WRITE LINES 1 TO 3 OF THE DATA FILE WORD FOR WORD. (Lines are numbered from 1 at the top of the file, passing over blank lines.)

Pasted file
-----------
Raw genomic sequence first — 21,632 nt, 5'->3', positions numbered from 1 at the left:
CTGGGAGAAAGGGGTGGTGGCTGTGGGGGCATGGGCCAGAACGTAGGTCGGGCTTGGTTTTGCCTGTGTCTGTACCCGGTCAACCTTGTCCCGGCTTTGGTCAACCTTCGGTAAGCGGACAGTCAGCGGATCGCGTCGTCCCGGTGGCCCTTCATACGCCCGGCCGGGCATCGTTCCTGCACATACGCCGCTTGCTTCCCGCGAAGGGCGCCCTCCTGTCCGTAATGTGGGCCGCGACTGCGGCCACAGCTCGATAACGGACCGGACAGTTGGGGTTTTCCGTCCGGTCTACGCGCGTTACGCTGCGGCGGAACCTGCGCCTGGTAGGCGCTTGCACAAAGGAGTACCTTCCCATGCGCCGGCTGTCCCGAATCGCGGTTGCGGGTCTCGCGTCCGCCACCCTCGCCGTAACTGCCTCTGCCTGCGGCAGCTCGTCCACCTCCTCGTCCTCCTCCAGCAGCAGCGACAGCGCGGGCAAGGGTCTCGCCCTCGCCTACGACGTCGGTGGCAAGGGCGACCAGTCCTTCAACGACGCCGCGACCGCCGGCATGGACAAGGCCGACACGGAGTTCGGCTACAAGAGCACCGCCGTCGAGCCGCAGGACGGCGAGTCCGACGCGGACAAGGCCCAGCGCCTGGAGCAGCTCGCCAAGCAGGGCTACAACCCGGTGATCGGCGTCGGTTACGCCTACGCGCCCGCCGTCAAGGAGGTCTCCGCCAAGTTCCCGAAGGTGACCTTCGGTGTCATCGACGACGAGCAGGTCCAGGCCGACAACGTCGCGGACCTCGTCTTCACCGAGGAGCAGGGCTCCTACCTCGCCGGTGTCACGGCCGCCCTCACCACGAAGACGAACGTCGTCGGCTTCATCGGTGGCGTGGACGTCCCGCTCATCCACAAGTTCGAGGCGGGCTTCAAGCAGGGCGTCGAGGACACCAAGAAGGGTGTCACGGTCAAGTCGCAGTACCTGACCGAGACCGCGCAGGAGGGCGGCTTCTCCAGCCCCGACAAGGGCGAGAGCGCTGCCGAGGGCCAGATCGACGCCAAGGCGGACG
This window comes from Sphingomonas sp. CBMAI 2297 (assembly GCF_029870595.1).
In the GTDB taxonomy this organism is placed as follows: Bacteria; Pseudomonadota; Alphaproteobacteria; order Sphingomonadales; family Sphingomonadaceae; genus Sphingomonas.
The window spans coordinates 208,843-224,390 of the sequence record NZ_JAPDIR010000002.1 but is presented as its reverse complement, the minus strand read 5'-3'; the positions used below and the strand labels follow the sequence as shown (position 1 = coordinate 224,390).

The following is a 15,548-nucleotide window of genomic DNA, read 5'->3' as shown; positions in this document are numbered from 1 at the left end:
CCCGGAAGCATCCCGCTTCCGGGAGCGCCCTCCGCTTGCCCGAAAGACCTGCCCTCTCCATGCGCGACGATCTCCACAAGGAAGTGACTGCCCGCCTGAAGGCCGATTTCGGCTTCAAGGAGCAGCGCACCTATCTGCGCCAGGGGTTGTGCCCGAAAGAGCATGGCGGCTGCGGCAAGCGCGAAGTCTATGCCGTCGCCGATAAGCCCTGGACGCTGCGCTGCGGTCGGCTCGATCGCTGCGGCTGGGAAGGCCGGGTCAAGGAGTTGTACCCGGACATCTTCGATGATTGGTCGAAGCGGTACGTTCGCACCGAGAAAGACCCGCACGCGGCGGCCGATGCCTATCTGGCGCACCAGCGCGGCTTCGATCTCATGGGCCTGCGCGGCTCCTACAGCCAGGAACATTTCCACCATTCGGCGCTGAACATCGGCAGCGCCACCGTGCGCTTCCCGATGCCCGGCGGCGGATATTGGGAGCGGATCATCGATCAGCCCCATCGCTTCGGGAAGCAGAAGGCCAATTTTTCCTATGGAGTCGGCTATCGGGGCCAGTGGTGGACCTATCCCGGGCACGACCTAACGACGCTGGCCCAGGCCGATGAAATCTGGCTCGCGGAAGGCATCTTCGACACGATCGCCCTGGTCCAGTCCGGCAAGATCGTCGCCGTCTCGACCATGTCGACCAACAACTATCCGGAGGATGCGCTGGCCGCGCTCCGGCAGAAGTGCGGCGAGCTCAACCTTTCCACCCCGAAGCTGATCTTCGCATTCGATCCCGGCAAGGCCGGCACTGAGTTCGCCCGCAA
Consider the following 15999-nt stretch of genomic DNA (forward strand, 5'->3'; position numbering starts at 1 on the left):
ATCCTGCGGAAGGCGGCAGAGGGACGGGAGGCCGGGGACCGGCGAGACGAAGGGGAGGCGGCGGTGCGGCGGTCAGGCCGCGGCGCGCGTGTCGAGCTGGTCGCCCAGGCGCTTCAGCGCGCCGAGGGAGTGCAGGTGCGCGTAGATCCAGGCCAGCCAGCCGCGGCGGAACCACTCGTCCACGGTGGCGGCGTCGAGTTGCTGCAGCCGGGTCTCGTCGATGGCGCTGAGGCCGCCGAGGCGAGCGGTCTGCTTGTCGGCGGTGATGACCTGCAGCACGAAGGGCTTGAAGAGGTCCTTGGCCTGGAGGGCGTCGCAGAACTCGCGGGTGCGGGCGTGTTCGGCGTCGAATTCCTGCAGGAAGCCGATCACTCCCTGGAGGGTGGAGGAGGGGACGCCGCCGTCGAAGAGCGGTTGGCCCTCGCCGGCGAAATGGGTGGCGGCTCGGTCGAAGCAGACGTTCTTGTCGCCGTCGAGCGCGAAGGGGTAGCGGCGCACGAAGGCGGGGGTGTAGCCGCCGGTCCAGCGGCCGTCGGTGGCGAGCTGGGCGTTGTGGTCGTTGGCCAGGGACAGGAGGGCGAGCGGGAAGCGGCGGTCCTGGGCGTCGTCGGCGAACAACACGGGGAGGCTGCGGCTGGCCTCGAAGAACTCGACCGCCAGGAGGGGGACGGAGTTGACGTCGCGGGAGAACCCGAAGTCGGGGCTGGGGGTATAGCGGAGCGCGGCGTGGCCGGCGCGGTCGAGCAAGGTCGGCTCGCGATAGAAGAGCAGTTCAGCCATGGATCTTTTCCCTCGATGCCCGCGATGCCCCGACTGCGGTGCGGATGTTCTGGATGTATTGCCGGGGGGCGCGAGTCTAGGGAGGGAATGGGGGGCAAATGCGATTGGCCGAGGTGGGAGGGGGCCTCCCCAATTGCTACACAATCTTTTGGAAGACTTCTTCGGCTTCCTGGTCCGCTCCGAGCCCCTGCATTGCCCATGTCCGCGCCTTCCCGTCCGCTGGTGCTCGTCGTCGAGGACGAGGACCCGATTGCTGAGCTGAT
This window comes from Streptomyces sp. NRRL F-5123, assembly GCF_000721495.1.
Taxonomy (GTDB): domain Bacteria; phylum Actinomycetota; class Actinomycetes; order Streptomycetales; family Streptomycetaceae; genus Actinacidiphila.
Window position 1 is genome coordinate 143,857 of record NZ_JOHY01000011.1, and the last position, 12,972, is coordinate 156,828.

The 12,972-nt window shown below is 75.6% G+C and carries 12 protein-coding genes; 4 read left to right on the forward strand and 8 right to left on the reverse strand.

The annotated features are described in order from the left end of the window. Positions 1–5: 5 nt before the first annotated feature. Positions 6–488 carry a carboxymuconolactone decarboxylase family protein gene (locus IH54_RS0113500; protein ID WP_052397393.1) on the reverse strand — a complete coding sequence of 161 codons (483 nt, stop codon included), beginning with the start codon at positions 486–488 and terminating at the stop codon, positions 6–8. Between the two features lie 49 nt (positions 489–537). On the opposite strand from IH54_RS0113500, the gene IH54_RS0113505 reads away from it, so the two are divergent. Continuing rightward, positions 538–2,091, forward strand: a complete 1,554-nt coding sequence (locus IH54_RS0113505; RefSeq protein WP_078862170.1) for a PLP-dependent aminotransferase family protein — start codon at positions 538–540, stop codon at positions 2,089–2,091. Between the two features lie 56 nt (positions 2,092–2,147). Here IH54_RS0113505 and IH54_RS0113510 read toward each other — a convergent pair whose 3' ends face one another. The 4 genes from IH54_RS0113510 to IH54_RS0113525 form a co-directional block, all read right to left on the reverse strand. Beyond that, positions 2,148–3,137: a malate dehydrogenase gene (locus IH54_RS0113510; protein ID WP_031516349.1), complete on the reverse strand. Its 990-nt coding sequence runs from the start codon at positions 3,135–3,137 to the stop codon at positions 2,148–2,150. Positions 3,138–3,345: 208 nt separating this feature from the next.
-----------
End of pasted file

Raw genomic sequence first — 21,632 nt, 5'->3', positions numbered from 1 at the left:
CTGGGAGAAAGGGGTGGTGGCTGTGGGGGCATGGGCCAGAACGTAGGTCGGGCTTGGTTTTGCCTGTGTCTGTACCCGGTCAACCTTGTCCCGGCTTTGGTCAACCTTCGGTAAGCGGACAGTCAGCGGATCGCGTCGTCCCGGTGGCCCTTCATACGCCCGGCCGGGCATCGTTCCTGCACATACGCCGCTTGCTTCCCGCGAAGGGCGCCCTCCTGTCCGTAATGTGGGCCGCGACTGCGGCCACAGCTCGATAACGGACCGGACAGTTGGGGTTTTCCGTCCGGTCTACGCGCGTTACGCTGCGGCGGAACCTGCGCCTGGTAGGCGCTTGCACAAAGGAGTACCTTCCCATGCGCCGGCTGTCCCGAATCGCGGTTGCGGGTCTCGCGTCCGCCACCCTCGCCGTAACTGCCTCTGCCTGCGGCAGCTCGTCCACCTCCTCGTCCTCCTCCAGCAGCAGCGACAGCGCGGGCAAGGGTCTCGCCCTCGCCTACGACGTCGGTGGCAAGGGCGACCAGTCCTTCAACGACGCCGCGACCGCCGGCATGGACAAGGCCGACACGGAGTTCGGCTACAAGAGCACCGCCGTCGAGCCGCAGGACGGCGAGTCCGACGCGGACAAGGCCCAGCGCCTGGAGCAGCTCGCCAAGCAGGGCTACAACCCGGTGATCGGCGTCGGTTACGCCTACGCGCCCGCCGTCAAGGAGGTCTCCGCCAAGTTCCCGAAGGTGACCTTCGGTGTCATCGACGACGAGCAGGTCCAGGCCGACAACGTCGCGGACCTCGTCTTCACCGAGGAGCAGGGCTCCTACCTCGCCGGTGTCACGGCCGCCCTCACCACGAAGACGAACGTCGTCGGCTTCATCGGTGGCGTGGACGTCCCGCTCATCCACAAGTTCGAGGCGGGCTTCAAGCAGGGCGTCGAGGACACCAAGAAGGGTGTCACGGTCAAGTCGCAGTACCTGACCGAGACCGCGCAGGAGGGCGGCTTCTCCAGCCCCGACAAGGGCGAGAGCGCTGCCGAGGGCCAGATCGACGCCAAGGCGGACG
This window comes from Sphingomonas sp. CBMAI 2297 (assembly GCF_029870595.1).